Small farmers cool the planet

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Small scale sustainable farmers are cooling down the earth

Friday, 09 November 2007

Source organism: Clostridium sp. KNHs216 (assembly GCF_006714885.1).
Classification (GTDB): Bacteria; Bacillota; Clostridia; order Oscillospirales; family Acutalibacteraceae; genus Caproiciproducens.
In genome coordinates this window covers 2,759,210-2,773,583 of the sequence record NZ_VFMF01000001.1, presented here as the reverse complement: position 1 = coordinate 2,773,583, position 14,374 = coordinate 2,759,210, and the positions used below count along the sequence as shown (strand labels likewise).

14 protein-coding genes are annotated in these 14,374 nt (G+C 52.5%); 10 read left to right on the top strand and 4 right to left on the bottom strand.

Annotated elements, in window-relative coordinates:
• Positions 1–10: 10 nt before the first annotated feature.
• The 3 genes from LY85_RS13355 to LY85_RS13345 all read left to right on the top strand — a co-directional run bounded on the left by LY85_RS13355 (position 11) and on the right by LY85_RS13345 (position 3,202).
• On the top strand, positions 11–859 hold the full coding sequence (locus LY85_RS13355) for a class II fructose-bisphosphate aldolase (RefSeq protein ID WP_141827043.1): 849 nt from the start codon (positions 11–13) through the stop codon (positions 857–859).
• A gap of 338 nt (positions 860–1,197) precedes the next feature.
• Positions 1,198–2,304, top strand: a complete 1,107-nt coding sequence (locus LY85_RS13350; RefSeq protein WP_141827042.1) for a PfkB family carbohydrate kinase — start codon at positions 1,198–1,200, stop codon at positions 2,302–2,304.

Current global modes of production, consumption and trade have caused massive environmental destruction including global warming that is putting at risk our planet’s ecosystems and pushing human communities into disasters. Global warming shows the effects of a development model based on capital concentration, high fossil energy consumption, overproduction, consumerism and trade liberalization. Global warming has been taking place for decades, but most governments have refused to deal with its roots and causes. It has been only recently, once transnational coporations have been able to set up huge money-making schemes, that we hear about possible solutions designed and controlled by big companies, and backed up by governemnts. Farmers - men and women - around the world are joining hands with other social movements, organizations, people and communities to ask for and to develop radical social, economic and political transformations to reverse the current trend. Industrialized countries and the industrialization of agriculture are the biggest sources of global warming gases, but it is farmers and rural communities - and especially small farmers and rural communties in developing countries - that are among the first to suffer from climate change. Changing weather patterns bring unkown pest along with unusual droughts, floods and storms, destroying crops, farmlands, farmstock and farmers houses. Moreover, plants, animal species and marine life are threatened or disappearing at an unprecedented pace due to the combined effects of warming and industrial exploitation. Life at large is endangered by the decreasing availabiltiy of fresh water resources. Destruction caused by global warming goes beyond the physical. Changing, unpredictable weather means that local knowledge, which has been the basis for good agricultural management and adjusting to climate condition, is becoming less relevant, making farmers more vulnerable and dependent on external inputs and techniques. Farmers have to adjust to these changes by adapting their seeds and usual production systems to an unpredictable situation. Droughts and floods are leading to crop failures, increasing the number of people going hungry in the world. Studies predict a decline in global farm output of 3 to 16% by 2080. In tropical regions, global warming is likely to lead to a serious decline in agriculture (up to 50% in Senegal and 40% in India) and to the acceleration of farmland turning into desert. On the other hand, huge areas in Russia and Canada will turn into crop land for the first time in human history, yet it is still unknown how these regions will be able to grow crops. What is expected is that millions of farmers will be displaced from the land. Such shifting is regarded by industry as a businness opportunity thorugh increasing food exports and imports, but it will only increase hunger and dependency around the world. Corporate food production and consumption are significantly contributing to global warming and to the destruction of rural communities. Intercontinental food transport, intensive monoculture production, land and forest destruction and the use of chemical inputs in agriculture are transforming agriculture into an energy consumer and are contributing to climate change. Under neo-liberal policies imposed by the World Trade Organisation, the regional and bilateral Free Trade Agreements, as well as the World Bank and the International Monetary Fund, food is produced with oil-based pesticides and fertilizers and transported all around the world for transformation and consumption. Via Campesina, a movement bringing together millions of small farmers and producers around the world, asserts that it is time to radically change the indusrtrial way to produce, transform, trade and consume food and agricultural products. We believe that sustainable small-scale farming and local food consumption will reverse the actual devastation and support millions of farming families. Agriculture can also contribute to cool down the earth by using farm practises that store CO2 and reduce considerably the use of energy on farms.